9 Favorite Tortas in Metro Phoenix
When it comes to making a great sandwich, served on fresh bread and piled high with ingredients, the United States (famous for its subs, muffaletas and Philly cheese steaks) has got absolutely nothing on Mexico. Mexican tortas -- sometimes made on a bolillo (a torpedo-shaped variation on the crusty French baguette) but most often made with pan telera (a flatter, softer, rounder-shaped roll with two indentations on the top) can be filled and garnished with just about anything: a variety of meats, cheese (often mozzarella or panela), refried beans, avocado, pickled jalapeño, onion, tomato, cilantro, lettuce and more.
Buchanan Torta Ahogada at Tortas Paquime
So who makes a good torta in this town? Here are nine of our favorites.
Buchanan Simple but delish Torta Paquime
Torta Ahogada and Torta Paquime at Tortas Paquime
With four Phoenix-area locations, Tortas Paquime is a solid and super-convenient go-to for a quick Mexican food meal, offering tacos, burritos, freshly baked breads, postres, ice cream, raspados, paletas, aguas frescas, and antojitos most gringos have never laid eyes on before. Obviously, the specialty is tortas, most of them made on house-baked telera. One delicious exception is the Torta Ahogada, a specialty of Jalisco given its name (ahogada means "drowned") because the sandwich is submerged in a housemade chile and tomato-based sauce that customers may ask for mild, medium, or hot. A sturdy, split bolillo is stuffed with thickly sliced pork, avocado and a smear of refried beans, drowned in rich sauce and drizzled with crema ($5.99). Also awesome, the namesake Torta Paquime, which may be ordered hot or cold (go cold), filled with pork sirloin, avocado, tomato, jalapeños, mayo and mustard. It's a simple, beautiful thing, and for five bucks, you'd be hard-pressed to do better.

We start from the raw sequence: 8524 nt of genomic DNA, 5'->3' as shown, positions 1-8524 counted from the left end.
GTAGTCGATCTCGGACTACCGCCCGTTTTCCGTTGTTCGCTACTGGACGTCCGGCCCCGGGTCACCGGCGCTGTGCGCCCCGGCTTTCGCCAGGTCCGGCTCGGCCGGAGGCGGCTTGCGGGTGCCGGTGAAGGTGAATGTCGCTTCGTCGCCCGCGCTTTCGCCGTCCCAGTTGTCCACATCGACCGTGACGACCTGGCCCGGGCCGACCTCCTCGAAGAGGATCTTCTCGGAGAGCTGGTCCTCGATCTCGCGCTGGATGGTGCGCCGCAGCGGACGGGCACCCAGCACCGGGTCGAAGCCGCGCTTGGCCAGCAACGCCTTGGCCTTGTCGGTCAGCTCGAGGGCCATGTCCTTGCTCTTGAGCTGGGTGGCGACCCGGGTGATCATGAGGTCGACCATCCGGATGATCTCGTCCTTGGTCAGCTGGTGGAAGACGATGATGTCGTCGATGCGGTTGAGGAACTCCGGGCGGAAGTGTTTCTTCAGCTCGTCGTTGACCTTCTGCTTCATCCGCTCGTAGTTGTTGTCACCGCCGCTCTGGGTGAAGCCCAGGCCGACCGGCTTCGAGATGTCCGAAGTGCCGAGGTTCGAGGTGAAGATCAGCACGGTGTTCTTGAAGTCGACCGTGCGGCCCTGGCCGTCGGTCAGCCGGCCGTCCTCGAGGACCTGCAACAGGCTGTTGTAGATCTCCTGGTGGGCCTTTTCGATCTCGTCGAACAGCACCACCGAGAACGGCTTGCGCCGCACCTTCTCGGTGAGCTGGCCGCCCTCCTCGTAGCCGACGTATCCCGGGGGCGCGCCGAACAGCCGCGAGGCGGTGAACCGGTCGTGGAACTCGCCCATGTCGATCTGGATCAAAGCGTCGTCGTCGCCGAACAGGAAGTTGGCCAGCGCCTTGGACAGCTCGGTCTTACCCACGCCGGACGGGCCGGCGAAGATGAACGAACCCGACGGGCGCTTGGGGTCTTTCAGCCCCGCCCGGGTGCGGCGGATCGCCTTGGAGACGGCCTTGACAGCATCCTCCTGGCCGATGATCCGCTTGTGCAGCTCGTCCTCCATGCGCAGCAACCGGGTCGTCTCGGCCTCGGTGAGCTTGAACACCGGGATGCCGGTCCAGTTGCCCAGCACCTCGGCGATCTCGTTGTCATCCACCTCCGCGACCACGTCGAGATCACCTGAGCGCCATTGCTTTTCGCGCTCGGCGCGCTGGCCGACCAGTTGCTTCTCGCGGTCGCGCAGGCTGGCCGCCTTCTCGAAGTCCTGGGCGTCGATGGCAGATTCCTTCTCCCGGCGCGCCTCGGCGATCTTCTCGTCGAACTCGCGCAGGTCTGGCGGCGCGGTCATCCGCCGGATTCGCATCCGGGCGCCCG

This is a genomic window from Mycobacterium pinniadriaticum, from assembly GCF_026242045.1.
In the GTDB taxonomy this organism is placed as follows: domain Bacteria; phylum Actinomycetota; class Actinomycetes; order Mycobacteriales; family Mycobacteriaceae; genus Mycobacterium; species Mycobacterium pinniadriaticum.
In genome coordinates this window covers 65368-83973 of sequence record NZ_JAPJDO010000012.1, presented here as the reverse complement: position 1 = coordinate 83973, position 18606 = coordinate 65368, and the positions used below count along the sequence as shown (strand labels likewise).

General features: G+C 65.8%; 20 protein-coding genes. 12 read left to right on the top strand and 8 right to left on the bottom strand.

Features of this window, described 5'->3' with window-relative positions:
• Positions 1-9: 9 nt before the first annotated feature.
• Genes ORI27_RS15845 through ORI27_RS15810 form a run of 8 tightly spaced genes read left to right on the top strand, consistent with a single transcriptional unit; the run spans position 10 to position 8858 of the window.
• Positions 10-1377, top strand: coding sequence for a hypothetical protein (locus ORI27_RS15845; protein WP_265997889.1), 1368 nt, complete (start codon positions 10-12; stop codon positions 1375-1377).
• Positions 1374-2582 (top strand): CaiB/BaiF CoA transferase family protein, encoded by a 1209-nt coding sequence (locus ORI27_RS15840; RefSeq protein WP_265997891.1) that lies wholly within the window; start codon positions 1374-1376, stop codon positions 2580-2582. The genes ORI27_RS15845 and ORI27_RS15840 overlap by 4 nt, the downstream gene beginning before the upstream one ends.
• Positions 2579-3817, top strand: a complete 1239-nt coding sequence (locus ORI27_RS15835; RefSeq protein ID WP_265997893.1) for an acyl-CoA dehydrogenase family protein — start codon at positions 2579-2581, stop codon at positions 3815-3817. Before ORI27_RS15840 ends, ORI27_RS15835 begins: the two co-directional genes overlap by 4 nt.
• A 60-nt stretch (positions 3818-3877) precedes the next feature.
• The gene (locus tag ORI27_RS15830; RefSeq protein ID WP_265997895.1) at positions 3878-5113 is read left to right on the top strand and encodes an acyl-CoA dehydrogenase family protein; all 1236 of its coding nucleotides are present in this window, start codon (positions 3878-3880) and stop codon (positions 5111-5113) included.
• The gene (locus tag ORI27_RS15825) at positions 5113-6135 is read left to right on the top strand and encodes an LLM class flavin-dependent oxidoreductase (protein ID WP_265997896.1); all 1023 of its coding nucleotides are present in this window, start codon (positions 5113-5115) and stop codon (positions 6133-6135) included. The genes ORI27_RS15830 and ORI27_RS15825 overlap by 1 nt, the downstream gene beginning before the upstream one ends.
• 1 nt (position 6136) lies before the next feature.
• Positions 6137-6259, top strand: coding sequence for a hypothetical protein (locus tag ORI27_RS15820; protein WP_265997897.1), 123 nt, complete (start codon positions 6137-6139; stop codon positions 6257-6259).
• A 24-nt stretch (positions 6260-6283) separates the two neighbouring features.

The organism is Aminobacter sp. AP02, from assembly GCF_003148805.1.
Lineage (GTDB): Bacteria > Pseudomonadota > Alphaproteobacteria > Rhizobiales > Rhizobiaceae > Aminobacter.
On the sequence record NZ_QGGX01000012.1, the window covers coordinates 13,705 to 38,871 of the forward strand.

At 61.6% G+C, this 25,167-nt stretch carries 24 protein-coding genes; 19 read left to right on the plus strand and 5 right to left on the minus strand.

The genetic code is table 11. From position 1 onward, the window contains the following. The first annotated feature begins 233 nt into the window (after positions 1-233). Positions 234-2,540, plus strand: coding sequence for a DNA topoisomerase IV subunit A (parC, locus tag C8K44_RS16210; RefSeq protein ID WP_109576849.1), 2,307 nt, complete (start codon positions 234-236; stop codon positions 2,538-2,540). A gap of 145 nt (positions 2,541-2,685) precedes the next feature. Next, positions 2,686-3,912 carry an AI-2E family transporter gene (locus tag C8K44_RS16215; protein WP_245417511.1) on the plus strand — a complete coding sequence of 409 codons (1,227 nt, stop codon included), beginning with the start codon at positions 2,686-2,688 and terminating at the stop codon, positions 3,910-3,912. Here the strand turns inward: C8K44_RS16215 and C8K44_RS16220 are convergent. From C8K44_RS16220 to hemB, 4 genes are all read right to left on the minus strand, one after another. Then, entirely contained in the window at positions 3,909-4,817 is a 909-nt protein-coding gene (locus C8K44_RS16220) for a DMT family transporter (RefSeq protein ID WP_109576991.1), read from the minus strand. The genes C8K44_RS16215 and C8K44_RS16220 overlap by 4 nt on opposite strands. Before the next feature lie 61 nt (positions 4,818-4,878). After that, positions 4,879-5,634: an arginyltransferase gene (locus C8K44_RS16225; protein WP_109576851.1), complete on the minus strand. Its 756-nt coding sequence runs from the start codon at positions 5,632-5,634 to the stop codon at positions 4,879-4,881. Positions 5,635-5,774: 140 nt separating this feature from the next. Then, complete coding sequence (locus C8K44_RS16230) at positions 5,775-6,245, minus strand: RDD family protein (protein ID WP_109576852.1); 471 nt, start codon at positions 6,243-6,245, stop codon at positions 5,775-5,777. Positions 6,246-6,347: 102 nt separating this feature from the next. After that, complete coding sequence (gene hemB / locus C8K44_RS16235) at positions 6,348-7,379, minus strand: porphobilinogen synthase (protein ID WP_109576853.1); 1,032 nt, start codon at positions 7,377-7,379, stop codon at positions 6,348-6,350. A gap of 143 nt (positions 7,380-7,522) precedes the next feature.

Buchanan Naco Torta
Naco Torta Gallo Blanco
Doug Robson may be a self-proclaimed Gallo Blanco, but the man makes outstanding Mexican food, and nowhere is that more evident than the Naco, Gallo's signature torta which, ironically, means something like "ignorant and low-class" or, as Robson puts it, "redneck." Served open-faced on fluffy, faintly sweet telera baked by La Sonorense , it's a heady mix of juicy, ultra-flavorful rib eye (think carne asada, blackened from the grill and chopped fine), charred tomato salsa, fresh avocado and two over-easy eggs, their yolks oozing from the sandwich with every bite ($10). If there's a better torta than this one, I've yet to find it. Quality ingredients make a huge, huge difference. By the way, if the richness makes a whole torta too much, half tortas are available.